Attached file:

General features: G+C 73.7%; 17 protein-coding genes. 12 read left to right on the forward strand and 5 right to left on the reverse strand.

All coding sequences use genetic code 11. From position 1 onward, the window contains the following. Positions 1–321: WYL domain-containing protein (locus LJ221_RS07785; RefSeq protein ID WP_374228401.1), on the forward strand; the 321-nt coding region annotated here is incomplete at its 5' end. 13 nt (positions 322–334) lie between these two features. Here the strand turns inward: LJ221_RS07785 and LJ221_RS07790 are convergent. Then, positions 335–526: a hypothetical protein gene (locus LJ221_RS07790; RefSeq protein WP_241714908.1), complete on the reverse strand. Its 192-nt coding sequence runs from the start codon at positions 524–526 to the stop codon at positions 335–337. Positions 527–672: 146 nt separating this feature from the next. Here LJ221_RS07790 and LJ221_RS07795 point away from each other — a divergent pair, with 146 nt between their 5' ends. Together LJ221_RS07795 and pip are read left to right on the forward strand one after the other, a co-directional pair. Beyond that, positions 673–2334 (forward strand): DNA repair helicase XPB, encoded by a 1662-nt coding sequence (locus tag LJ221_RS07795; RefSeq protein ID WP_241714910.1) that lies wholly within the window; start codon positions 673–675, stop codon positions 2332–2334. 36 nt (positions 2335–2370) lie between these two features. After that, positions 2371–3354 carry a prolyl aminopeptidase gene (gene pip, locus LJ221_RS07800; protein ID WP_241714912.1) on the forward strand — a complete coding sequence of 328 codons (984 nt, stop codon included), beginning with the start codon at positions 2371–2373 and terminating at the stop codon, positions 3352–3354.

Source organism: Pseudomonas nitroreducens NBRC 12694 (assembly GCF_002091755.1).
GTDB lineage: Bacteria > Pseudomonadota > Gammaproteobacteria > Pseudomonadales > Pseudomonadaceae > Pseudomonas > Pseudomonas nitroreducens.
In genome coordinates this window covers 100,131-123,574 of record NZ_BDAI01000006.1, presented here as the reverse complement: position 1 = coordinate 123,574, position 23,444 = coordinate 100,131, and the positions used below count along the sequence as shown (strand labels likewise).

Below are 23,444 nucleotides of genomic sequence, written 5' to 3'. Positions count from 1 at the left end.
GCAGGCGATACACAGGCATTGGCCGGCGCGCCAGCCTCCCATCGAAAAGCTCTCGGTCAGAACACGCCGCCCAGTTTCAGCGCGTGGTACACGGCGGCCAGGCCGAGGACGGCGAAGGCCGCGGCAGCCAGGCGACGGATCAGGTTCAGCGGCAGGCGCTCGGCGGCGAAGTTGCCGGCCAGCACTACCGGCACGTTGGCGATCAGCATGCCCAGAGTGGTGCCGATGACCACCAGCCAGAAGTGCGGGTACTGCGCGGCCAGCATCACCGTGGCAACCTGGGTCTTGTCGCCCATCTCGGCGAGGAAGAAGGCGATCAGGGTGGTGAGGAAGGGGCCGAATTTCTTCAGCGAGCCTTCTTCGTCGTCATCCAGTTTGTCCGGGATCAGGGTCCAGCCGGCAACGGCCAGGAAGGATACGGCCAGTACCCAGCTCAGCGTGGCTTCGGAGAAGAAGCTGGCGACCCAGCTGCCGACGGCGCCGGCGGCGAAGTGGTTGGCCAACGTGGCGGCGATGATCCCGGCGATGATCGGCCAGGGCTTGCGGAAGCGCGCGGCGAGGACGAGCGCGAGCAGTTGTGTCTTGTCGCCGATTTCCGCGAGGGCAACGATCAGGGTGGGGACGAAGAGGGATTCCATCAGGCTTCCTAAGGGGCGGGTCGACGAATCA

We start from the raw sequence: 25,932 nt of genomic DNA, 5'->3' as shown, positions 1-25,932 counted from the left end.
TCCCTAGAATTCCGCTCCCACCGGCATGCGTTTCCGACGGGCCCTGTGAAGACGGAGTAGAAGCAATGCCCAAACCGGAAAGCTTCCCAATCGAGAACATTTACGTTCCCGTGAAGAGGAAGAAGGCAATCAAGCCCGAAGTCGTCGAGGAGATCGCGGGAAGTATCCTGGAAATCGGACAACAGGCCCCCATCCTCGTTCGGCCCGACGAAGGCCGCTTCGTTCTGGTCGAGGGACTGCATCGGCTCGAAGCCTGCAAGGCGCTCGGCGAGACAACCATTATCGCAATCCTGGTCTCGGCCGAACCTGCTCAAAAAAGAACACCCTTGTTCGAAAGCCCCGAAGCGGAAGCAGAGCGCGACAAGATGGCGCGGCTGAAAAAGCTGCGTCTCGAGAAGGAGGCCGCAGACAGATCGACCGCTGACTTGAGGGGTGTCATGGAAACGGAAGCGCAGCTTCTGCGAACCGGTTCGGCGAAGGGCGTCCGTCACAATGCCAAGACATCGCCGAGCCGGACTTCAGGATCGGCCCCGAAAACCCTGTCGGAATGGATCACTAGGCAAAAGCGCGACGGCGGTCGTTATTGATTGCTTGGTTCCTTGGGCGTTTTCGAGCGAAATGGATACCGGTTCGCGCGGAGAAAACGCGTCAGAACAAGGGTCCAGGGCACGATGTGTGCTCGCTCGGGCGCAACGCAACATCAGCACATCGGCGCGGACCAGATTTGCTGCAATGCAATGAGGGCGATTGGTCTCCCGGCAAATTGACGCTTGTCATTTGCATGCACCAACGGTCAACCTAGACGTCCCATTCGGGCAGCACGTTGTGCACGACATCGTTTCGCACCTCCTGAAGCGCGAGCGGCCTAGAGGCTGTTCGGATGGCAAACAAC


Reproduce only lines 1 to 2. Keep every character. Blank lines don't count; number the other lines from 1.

General features: G+C 73.7%; 17 protein-coding genes. 12 read left to right on the forward strand and 5 right to left on the reverse strand.

All coding sequences use genetic code 11. From position 1 onward, the window contains the following. Positions 1–321: WYL domain-containing protein (locus LJ221_RS07785; RefSeq protein ID WP_374228401.1), on the forward strand; the 321-nt coding region annotated here is incomplete at its 5' end. 13 nt (positions 322–334) lie between these two features. Here the strand turns inward: LJ221_RS07785 and LJ221_RS07790 are convergent. Then, positions 335–526: a hypothetical protein gene (locus LJ221_RS07790; RefSeq protein WP_241714908.1), complete on the reverse strand. Its 192-nt coding sequence runs from the start codon at positions 524–526 to the stop codon at positions 335–337. Positions 527–672: 146 nt separating this feature from the next. Here LJ221_RS07790 and LJ221_RS07795 point away from each other — a divergent pair, with 146 nt between their 5' ends. Together LJ221_RS07795 and pip are read left to right on the forward strand one after the other, a co-directional pair. Beyond that, positions 673–2334 (forward strand): DNA repair helicase XPB, encoded by a 1662-nt coding sequence (locus tag LJ221_RS07795; RefSeq protein ID WP_241714910.1) that lies wholly within the window; start codon positions 673–675, stop codon positions 2332–2334. 36 nt (positions 2335–2370) lie between these two features. After that, positions 2371–3354 carry a prolyl aminopeptidase gene (gene pip, locus LJ221_RS07800; protein ID WP_241714912.1) on the forward strand — a complete coding sequence of 328 codons (984 nt, stop codon included), beginning with the start codon at positions 2371–2373 and terminating at the stop codon, positions 3352–3354.